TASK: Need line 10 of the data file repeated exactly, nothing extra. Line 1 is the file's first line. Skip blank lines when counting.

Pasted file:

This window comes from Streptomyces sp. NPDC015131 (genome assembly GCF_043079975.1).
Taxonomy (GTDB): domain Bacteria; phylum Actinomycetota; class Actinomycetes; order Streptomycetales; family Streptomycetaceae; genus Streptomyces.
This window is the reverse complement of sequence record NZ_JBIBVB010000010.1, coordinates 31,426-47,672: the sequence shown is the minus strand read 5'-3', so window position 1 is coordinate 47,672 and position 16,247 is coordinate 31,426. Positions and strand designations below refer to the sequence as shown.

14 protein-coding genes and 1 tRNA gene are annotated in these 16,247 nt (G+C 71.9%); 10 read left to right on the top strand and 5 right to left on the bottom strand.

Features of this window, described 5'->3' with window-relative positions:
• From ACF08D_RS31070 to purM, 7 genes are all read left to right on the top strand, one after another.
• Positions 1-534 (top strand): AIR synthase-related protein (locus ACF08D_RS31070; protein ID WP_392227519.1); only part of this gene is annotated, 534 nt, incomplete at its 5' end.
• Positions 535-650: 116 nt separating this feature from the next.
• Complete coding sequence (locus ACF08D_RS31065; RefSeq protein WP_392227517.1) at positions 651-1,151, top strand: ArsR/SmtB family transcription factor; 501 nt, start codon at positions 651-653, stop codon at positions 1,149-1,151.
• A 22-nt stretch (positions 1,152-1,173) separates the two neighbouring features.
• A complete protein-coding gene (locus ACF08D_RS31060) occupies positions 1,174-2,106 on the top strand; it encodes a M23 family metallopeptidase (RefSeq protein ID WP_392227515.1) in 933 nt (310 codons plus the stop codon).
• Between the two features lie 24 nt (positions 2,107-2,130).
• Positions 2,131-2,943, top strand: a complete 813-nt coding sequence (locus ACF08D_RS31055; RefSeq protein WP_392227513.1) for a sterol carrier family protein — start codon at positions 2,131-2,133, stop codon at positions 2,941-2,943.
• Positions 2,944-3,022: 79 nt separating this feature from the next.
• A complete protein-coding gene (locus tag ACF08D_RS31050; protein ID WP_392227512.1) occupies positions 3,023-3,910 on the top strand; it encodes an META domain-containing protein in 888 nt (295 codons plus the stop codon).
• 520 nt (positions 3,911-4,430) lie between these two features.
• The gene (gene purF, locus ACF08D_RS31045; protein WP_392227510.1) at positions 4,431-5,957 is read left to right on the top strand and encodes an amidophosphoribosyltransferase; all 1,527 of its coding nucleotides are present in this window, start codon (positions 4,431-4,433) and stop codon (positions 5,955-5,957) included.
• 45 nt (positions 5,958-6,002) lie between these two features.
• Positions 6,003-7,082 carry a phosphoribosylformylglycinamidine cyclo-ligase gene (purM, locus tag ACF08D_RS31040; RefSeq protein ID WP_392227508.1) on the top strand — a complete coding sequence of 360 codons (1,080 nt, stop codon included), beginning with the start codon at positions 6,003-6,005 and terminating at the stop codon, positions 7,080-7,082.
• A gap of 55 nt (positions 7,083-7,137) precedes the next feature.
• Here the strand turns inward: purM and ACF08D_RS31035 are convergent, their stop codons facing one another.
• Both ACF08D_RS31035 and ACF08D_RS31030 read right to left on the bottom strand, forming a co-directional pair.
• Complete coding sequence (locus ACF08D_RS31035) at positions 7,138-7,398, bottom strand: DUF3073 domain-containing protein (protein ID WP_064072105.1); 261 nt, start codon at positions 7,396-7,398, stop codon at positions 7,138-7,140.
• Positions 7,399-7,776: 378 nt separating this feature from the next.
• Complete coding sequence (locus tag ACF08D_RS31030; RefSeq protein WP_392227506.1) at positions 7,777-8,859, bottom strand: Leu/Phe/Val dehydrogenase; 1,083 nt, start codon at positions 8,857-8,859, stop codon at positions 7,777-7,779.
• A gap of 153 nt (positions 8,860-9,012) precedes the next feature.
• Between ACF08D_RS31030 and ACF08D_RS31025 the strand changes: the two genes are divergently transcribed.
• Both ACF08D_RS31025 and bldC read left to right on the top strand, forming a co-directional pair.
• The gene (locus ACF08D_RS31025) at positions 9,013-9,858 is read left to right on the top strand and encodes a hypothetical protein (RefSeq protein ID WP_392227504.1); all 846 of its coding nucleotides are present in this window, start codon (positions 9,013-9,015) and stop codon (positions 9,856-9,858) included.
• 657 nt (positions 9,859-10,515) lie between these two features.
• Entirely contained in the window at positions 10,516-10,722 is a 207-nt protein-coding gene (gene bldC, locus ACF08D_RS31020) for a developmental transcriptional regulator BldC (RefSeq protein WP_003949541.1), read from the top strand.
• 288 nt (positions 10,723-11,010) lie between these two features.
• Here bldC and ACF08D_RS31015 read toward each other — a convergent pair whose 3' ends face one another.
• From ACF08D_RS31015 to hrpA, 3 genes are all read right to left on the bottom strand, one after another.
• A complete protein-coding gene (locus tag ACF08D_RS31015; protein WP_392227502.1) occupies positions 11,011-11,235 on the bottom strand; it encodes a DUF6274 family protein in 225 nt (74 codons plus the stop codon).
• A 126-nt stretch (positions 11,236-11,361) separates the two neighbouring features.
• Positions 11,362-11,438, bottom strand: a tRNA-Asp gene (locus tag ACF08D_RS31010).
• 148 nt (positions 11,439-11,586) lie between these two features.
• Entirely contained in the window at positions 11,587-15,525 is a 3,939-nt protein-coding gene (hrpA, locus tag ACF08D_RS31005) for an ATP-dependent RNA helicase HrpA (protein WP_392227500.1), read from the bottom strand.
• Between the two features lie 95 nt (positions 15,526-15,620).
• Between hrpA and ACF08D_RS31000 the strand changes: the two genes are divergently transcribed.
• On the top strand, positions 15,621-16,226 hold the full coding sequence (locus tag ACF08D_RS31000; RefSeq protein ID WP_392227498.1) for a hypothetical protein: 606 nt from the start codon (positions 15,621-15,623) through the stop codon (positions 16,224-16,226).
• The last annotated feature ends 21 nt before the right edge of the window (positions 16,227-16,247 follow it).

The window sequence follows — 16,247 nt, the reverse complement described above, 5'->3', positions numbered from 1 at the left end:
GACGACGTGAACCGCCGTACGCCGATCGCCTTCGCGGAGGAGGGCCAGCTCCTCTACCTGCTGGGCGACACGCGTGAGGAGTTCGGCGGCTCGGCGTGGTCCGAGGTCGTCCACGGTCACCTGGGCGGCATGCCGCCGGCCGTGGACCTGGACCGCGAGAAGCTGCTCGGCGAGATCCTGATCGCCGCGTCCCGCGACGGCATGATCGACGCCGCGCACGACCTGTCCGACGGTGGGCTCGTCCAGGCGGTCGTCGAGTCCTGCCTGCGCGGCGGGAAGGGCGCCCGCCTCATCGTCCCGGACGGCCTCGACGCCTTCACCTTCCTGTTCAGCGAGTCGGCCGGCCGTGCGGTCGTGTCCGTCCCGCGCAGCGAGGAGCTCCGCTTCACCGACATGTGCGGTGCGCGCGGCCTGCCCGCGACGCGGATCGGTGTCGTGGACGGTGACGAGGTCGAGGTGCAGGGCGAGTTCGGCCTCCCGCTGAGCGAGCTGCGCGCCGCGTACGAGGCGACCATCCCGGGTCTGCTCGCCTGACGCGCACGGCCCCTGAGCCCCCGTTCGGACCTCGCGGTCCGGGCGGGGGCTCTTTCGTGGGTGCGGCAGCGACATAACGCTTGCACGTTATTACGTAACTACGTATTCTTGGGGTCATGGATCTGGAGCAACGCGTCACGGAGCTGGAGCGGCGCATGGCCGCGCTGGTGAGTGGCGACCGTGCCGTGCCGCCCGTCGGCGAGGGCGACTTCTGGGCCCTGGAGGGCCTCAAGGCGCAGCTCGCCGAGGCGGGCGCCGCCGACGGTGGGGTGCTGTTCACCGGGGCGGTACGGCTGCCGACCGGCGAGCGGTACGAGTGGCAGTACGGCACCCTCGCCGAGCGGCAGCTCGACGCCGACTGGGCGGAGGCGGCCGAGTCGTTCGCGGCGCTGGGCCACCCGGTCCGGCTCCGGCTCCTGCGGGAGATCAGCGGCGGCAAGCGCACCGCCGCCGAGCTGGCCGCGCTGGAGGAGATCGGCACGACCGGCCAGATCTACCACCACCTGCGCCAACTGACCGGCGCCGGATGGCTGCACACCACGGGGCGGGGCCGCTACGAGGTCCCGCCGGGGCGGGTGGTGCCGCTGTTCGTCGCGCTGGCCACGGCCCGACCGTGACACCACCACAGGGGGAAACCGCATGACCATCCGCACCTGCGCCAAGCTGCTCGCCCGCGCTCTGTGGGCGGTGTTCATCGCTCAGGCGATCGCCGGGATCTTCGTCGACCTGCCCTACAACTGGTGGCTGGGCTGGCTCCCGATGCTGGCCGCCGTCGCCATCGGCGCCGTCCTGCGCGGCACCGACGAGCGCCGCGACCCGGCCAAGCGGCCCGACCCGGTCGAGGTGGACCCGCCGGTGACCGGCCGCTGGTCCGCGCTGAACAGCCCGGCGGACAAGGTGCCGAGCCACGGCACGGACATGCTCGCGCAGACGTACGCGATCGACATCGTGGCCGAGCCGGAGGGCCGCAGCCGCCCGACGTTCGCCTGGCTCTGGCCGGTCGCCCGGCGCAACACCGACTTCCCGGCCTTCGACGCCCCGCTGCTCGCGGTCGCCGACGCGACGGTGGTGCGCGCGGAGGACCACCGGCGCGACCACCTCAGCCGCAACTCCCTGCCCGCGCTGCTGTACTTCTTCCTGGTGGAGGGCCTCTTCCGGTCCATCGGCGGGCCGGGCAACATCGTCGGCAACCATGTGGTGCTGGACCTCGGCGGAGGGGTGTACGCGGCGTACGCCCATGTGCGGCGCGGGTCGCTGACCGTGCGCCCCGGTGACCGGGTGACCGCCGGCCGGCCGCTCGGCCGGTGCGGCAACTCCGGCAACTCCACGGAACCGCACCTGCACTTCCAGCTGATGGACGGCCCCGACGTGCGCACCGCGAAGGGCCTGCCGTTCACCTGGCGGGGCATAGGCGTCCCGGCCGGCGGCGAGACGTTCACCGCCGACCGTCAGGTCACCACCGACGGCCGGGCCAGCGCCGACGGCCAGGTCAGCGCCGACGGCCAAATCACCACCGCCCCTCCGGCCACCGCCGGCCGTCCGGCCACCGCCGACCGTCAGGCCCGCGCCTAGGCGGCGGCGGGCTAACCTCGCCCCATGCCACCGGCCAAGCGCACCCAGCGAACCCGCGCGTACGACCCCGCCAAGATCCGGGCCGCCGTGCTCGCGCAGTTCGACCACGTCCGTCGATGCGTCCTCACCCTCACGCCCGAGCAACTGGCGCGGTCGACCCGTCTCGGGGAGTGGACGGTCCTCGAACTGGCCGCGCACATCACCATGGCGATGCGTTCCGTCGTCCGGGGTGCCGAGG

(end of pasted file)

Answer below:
• A 22-nt stretch (positions 1,152-1,173) separates the two neighbouring features.